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Packed forum on school safety becomes debate on Runcie's future

Supporters, opponents of Broward superintendent speak out

CORAL SPRINGS, Fla. – Supporters of Robert Runcie, the superintendent of Broward County Public School, filled the seats at Monday's town hall on safety, but so did many of his opponents including Fred Guttenberg who lost his daughter Jaime in the Parkland school shooting.

"I can't help but blame you. My daughter is dead and this community is coming apart," Guttenberg said.

Family members of other victims spoke out as well at the forum at J.P. Taravella High School in Coral Springs. More than 500 people attended and an overflow crowd watched on television outside the venue.

"There's no changes at my school, in fact, we have less security," said Debbie Hixon, whose husband Chris Hixon was killed in the mass shooting at Marjory Stoneman Douglas High School. "I'm addressing the community because I'm tired of addressing you for the last year."

But Runcie was not without his defenders.

"Just as strong as you feel about getting rid of Bob Runcie -- we feel just as strongly that it ain't gonna happen," said state Sen. Perry Thurston.

The forum was an opportunity for the entire school board and staff to directly answer questions about school safety and security measures already completed and plans still in the pipeline.

"Safety and security has always been a priority in this district and that's always been a priority for this district," Runcie said.

But the focus from the audience often fell on the political divide over Runcie's future.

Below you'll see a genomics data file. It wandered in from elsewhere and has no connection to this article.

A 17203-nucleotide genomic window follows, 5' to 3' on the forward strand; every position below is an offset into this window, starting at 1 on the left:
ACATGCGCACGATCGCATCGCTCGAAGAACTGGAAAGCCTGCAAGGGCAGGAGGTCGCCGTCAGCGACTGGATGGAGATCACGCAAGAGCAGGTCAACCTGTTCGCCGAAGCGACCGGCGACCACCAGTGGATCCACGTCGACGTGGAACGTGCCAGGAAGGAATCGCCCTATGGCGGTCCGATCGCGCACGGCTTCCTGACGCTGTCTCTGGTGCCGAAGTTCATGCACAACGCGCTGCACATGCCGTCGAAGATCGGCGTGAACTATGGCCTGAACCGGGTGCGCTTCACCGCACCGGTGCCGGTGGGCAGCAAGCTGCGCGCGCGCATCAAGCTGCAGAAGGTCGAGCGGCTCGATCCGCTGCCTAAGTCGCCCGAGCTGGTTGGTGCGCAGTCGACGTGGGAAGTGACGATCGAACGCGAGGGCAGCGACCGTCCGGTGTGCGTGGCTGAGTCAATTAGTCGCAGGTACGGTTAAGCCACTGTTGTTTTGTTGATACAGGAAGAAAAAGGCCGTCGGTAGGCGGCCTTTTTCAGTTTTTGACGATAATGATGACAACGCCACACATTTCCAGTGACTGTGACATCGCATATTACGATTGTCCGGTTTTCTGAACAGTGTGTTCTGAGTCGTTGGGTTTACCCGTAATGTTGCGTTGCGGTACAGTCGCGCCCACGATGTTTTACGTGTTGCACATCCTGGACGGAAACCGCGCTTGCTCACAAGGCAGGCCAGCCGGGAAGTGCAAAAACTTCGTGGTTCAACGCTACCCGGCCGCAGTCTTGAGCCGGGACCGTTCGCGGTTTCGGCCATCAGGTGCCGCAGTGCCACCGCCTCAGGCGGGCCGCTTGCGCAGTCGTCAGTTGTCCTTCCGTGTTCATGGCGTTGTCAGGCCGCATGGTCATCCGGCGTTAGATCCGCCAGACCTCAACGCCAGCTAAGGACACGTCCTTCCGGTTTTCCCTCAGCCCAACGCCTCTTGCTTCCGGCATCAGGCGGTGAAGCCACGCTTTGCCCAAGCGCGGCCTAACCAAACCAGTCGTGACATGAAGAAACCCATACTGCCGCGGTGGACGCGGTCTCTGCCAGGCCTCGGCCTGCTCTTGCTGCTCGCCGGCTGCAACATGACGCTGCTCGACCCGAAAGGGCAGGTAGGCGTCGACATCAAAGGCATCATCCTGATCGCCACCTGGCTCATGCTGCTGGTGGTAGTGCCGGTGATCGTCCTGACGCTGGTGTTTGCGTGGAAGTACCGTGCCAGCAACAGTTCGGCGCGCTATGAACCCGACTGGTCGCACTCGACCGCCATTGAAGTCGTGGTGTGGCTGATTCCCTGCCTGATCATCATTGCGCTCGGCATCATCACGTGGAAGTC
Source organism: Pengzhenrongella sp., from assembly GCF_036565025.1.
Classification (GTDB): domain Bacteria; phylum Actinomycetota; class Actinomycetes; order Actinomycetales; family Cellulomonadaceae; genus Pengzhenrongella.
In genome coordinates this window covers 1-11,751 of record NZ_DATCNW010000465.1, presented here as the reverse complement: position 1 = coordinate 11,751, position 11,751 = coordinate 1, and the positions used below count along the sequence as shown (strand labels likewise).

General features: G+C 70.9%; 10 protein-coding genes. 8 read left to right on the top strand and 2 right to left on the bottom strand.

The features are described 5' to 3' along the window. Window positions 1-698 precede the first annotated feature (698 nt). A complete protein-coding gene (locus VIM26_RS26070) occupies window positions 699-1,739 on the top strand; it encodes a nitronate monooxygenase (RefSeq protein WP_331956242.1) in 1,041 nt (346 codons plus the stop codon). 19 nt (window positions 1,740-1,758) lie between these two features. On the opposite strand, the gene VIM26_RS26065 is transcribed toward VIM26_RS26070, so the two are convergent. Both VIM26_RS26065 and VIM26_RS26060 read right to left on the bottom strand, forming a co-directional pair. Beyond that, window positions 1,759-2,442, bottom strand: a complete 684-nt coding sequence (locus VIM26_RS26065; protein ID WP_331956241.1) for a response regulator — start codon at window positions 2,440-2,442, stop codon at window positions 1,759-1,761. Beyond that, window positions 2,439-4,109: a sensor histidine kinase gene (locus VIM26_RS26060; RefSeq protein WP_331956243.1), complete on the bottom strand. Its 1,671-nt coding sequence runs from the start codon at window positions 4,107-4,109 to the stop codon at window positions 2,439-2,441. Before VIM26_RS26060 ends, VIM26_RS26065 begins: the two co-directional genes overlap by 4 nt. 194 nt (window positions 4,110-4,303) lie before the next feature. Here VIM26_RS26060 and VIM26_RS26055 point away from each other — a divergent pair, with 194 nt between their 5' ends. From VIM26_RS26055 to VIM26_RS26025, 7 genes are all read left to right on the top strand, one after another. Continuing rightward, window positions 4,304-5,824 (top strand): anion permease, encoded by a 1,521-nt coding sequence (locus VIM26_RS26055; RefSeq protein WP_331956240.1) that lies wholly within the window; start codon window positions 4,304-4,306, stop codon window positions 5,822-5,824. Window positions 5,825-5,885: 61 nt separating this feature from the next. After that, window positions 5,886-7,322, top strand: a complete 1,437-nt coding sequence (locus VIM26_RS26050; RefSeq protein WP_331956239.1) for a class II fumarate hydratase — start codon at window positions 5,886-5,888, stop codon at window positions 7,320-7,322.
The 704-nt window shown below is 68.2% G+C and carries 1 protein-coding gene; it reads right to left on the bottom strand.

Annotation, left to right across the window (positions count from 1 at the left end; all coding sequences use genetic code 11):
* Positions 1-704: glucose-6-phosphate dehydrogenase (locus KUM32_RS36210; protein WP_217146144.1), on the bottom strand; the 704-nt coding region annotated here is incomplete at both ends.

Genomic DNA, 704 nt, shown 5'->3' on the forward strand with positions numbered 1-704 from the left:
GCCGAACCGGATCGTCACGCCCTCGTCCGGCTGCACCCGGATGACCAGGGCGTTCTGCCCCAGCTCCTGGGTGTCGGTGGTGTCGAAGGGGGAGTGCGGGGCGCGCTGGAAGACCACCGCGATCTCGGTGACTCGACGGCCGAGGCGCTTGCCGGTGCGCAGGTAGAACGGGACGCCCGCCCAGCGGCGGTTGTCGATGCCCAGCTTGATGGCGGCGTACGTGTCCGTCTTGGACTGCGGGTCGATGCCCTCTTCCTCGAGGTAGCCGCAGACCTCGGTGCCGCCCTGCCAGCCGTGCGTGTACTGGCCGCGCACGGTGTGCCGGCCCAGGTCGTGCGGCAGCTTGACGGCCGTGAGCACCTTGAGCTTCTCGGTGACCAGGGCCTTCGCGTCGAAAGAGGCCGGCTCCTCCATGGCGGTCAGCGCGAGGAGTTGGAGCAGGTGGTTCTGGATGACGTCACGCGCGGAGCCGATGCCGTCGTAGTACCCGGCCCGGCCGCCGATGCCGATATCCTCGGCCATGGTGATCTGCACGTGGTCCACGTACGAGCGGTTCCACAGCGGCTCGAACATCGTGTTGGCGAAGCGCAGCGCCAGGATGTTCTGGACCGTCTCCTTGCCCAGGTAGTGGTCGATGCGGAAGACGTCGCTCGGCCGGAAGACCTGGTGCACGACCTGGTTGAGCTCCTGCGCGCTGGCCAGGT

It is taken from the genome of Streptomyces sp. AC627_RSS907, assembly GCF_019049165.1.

"Why should you stay in your job? This community right now is struggling with what has gone on over the past year," Guttenberg said.

Runie responded: "Leadership is not about in my view about cutting and run when it gets really tough. Given the fact that this occurred under my watch as superintendent, I need to fix it."

At the center of the discussion was the district's newly hired chief of safety and security -- Brian Katz.

"Anybody who says they can guarantee safety to you is lying. What we can do is mitigate risk," he said.

Despite all the talk, Parkland families believe they got very few answers.

"We're always hiring other people to ignore what can be done to be better. Why can't we just do what needs to be done and get it moving?" Debbie Hixon said.


About the Author:

Terrell Forney

Terrell Forney joined Local 10 News in October 2005 as a general assignment reporter. He was born and raised in Cleveland, Ohio, but a desire to escape the harsh winters of the north brought him to South Florida.

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